The difficulty for American foreign policy is that America is always held to a much higher standard than any other country. To be precise, America is required always to have some other motive than self-interest when it goes to war, and is therefore compelled – in the forum of world opinion – to justify its belligerence in terms of benefits conferred on others. We invaded Iraq, the President will find himself saying, in order to bring law, rights and democracy to a people which had suffered under tyranny. We will do what is necessary to confer these benefits, and then we will withdraw. It is somehow not acceptable to world opinion – though it would be perfectly acceptable to me, as an English conservative – for the President to say ‘we invaded Iraq in order to destroy a tyrant who presented a real threat to our security. Having destroyed him we will leave, and allow Iraqis to get on with their lives’. It is not American conservatism that has led to a foreign policy of democratic internationalism, but the tyranny of liberal opinion, which won’t allow to America what every other country claims by right, namely, the freedom to make war in the national interest. America is allowed to make war, but only in the international interest, as this is defined by liberals.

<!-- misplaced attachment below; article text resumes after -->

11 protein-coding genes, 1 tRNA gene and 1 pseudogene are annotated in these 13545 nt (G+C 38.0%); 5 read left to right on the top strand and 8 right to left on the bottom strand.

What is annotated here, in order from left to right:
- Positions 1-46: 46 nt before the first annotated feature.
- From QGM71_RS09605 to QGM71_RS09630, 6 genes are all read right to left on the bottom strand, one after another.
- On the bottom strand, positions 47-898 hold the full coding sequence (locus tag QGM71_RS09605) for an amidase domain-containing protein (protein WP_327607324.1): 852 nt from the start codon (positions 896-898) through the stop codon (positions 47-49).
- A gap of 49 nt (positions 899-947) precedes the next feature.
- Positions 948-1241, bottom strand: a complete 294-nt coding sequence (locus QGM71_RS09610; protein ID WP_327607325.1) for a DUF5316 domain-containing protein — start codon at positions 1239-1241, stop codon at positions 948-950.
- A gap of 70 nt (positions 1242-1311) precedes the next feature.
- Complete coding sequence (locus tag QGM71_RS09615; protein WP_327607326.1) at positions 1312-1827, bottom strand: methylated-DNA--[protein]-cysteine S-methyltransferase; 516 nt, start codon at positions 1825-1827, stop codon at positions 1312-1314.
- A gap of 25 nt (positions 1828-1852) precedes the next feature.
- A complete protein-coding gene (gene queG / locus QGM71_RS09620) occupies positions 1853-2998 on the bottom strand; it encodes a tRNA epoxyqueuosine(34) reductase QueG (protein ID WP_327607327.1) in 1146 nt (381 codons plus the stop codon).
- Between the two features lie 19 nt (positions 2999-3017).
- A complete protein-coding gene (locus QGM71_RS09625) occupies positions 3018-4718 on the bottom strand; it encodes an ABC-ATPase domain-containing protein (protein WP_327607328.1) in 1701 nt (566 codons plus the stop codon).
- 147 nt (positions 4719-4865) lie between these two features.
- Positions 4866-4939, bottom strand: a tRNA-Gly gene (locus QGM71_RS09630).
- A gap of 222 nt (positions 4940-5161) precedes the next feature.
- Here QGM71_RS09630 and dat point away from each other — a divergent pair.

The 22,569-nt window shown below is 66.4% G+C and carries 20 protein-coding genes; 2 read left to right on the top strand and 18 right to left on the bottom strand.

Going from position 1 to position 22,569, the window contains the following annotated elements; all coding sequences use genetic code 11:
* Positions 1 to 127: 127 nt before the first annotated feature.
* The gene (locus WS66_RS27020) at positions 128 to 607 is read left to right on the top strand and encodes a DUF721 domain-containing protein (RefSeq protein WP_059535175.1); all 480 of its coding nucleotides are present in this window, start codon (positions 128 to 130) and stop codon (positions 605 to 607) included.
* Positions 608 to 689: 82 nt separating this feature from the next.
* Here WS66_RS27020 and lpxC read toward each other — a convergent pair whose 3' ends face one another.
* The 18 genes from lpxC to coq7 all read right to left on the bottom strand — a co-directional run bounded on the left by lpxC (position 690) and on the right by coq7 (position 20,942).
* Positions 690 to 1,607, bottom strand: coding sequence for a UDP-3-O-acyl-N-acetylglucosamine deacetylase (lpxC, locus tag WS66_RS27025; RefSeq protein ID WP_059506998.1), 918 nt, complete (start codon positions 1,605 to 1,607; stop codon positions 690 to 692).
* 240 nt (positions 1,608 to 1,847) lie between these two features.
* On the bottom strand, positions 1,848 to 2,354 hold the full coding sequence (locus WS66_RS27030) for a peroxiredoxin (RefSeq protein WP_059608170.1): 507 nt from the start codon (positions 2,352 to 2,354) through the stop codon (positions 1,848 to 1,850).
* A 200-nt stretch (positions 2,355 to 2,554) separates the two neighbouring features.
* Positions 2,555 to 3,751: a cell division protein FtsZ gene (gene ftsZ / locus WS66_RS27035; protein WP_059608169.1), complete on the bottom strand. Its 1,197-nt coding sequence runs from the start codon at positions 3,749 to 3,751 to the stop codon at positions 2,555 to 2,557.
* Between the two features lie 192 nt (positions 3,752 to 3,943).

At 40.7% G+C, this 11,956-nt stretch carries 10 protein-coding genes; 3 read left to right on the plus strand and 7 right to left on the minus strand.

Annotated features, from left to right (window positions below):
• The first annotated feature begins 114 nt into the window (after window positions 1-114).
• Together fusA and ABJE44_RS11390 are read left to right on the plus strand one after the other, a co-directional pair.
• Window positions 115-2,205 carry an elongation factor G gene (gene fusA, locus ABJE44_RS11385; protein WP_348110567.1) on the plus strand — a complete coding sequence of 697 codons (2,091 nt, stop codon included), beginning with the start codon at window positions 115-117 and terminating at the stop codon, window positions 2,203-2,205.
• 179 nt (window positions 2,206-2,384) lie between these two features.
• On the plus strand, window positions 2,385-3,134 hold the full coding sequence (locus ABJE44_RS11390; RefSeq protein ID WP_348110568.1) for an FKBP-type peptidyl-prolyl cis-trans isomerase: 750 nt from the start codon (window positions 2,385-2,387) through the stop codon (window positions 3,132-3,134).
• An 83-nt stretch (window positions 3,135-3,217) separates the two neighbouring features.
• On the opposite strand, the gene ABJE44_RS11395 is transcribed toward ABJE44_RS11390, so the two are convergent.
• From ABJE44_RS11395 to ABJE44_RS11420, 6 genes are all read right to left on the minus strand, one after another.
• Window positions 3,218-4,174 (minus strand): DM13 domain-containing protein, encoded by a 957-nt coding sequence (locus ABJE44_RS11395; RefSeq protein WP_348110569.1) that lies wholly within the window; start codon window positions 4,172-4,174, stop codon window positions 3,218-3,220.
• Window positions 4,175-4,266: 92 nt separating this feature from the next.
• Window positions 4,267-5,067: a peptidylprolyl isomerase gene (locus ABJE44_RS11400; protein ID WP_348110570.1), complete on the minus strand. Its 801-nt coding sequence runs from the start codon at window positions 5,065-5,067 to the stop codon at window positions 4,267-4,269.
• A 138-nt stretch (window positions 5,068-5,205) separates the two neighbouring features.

As for “world opinion”:

As the world’s most successful country, the place where almost all its critics want to live and whose generosity all its enemies are determined to enjoy, America occupies a large place in the envy and aspiration of the world’s people. Americans believe that people will therefore love them. In fact it means that people will hate them. Human nature is so framed that, unless rescued by a large dose of humility, people will hate those who possess what they covet. They will destroy what they cannot create. And the sight of freedoms enjoyed by a people who seem to have no special entitlement to them, other than being born in the right place at the right time, gets up the nose of snobs, failures and fanatics everywhere.